It's always difficult to report on someone's death. If they've had a lifetime of accomplishments, how do you sum that up in a few brief paragraphs? When a life has been cut cruelly short, it's even worse–trying hopelessly to convey the sense of lost possibilities.
With Aaron Swartz, who died on January 11, reportedly by his own hand, you have the worst of both worlds: At the age of 26, he had already achieved so much in so many different arenas as to baffle an obituary writer: taking part in creating the RSS protocol when he was 14 years old, working on the Creative Commons licensing system, helping to launch the social media site Reddit, promoting the Open Library to facilitate book access, co-founding the civil liberties group Demand Progress. But the crushing realization that his death brought was that everything Aaron had done so far was just the prelude to what he would have gone on to do.
Tributes to Aaron by those who knew him well–Cory Doctorow, Lawrence Lessig, Quinn Norton–give a glimpse of the absolutely irreplaceable way that Aaron saw the world. His skills, his vision, his energy, his generosity: There was no one else who had that combination. And now no one does.
Whatever personal demons Aaron struggled with, the responsibility for his death lies with a criminal system that prosecuted him with neither mercy nor justice for an act of civil disobedience: downloading articles en masse from JSTOR, a nonprofit group that serves to safeguard the profits of the corporations with a stranglehold on scholarly publishing.
The system by which publishers extort astronomical fees for access to knowledge they didn't create is indeed unconscionable, as was U.S. Attorney Carmen Ortiz's response to Aaron's challenge to it: threatening him with 35 years in prison and a million dollar fine, under the theory that "stealing is stealing, whether you use a computer command or a crowbar, and whether you take documents, data or dollars."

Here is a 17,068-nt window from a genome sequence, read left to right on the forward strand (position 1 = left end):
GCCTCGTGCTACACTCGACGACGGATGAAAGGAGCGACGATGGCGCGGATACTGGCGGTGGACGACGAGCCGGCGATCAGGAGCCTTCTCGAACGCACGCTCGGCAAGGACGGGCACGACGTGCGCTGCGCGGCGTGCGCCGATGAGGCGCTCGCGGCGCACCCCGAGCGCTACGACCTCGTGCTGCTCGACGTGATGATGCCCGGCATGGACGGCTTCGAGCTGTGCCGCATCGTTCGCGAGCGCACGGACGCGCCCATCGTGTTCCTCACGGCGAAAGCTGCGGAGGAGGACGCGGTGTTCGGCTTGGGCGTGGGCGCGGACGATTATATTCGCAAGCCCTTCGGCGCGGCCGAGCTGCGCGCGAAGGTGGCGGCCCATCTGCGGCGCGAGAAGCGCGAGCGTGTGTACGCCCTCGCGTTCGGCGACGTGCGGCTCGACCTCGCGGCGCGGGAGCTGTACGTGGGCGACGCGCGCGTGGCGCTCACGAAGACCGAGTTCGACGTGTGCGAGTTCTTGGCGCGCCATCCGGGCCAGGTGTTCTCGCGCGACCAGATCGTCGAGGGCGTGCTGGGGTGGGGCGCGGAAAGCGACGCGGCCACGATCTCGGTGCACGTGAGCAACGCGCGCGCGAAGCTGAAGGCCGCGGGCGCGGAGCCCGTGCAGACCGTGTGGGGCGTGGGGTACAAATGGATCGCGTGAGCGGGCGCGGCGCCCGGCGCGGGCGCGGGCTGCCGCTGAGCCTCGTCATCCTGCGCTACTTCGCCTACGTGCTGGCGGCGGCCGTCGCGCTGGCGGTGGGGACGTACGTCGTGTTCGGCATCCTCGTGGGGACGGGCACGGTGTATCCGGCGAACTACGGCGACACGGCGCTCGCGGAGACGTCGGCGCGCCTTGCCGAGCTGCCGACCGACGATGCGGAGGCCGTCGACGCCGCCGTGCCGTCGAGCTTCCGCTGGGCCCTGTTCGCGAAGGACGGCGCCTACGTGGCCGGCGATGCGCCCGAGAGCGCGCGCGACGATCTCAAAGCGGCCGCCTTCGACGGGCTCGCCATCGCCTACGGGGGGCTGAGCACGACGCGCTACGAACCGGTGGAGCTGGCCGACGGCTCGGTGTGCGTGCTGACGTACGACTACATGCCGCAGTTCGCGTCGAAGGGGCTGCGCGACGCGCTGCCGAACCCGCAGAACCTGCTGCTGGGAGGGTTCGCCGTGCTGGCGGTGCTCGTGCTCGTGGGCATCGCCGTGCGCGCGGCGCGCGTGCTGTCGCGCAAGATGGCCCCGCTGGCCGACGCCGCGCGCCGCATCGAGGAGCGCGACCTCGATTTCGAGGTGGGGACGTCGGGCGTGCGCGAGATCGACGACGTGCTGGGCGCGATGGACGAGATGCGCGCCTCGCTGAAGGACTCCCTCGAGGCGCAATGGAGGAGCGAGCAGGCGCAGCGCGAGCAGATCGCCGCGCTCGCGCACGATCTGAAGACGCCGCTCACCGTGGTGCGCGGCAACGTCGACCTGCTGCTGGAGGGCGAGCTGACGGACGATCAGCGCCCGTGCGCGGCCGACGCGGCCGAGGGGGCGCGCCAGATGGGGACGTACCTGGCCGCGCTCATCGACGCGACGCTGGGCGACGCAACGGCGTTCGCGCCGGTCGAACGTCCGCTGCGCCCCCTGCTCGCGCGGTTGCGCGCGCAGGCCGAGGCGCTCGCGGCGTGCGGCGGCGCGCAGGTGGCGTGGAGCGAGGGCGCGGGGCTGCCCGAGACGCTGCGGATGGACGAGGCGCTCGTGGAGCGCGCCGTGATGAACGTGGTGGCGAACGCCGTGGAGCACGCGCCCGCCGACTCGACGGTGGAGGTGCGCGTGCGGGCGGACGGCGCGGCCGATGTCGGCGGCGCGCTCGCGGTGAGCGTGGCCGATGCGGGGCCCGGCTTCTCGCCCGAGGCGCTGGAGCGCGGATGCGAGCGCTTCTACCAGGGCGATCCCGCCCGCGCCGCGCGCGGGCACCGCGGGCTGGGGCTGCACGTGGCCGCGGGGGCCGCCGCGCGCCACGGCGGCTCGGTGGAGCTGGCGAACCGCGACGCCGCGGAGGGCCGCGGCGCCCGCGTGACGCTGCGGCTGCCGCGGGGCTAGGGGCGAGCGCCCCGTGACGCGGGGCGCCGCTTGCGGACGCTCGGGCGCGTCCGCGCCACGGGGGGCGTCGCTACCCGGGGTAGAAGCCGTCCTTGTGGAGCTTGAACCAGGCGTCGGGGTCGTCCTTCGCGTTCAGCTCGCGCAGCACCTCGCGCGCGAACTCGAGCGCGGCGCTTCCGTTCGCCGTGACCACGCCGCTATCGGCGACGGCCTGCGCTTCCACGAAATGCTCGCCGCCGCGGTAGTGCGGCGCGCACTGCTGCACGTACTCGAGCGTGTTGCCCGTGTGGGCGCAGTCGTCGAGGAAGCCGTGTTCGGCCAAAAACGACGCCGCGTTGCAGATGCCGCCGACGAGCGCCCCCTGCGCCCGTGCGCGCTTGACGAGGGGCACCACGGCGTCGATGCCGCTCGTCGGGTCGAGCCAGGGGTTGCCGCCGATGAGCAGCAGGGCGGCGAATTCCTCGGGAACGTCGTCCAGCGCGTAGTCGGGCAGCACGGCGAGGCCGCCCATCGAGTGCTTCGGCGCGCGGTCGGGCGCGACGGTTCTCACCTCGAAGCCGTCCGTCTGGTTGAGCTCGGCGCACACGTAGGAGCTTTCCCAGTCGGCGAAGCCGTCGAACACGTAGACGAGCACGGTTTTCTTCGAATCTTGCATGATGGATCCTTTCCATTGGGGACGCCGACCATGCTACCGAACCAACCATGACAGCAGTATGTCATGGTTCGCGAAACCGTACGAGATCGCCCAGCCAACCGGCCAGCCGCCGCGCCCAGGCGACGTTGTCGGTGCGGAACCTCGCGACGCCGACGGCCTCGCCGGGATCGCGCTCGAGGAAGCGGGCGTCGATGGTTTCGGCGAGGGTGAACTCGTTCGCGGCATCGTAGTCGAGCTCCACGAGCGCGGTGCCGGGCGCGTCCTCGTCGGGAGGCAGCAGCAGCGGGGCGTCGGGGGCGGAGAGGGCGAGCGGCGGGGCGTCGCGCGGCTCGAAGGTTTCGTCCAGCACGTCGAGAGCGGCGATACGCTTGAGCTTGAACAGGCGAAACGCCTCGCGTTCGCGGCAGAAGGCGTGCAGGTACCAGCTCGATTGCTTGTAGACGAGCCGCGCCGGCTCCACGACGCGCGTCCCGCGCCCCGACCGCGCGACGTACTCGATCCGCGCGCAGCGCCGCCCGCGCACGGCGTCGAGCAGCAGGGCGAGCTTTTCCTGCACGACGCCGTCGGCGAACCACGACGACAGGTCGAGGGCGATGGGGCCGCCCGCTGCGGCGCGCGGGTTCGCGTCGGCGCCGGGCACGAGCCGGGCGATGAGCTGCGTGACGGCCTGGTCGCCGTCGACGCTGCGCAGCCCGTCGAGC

The Obama administration can forgive torturers, and it can forgive financial fraud that brought an economy to its knees. Trying to liberate information, it seems, is the one crime it's unable to forgive.
Among many other things, Aaron was a terrific media critic, and Extra! is proud to have published a couple of his pieces. His article "Rachel Carson, Mass Murderer?," from September/October 2007, debunked the canard that concern over the environmental effects of pesticides is responsible for millions of human deaths. (The New Yorker's Caleb Crain, in an appreciation of Aaron–1/13/13–called the piece "intelligent and heartfelt," saying it helped him start thinking of its author as "a new kind of public intellectual.") You can hear Aaron discussing his Rachel Carson piece on CounterSpin (10/12/07).
The other piece Aaron wrote for us was "Is Undercover Over?" (Extra!, 3-4/08), about establishment media's disparagement of the use of undercover reporting to expose serious wrongdoing. Aaron came out strongly for the right to go under the radar to serve the public good–a principle that I suspect he would still stand by, despite the world of trouble it landed him in.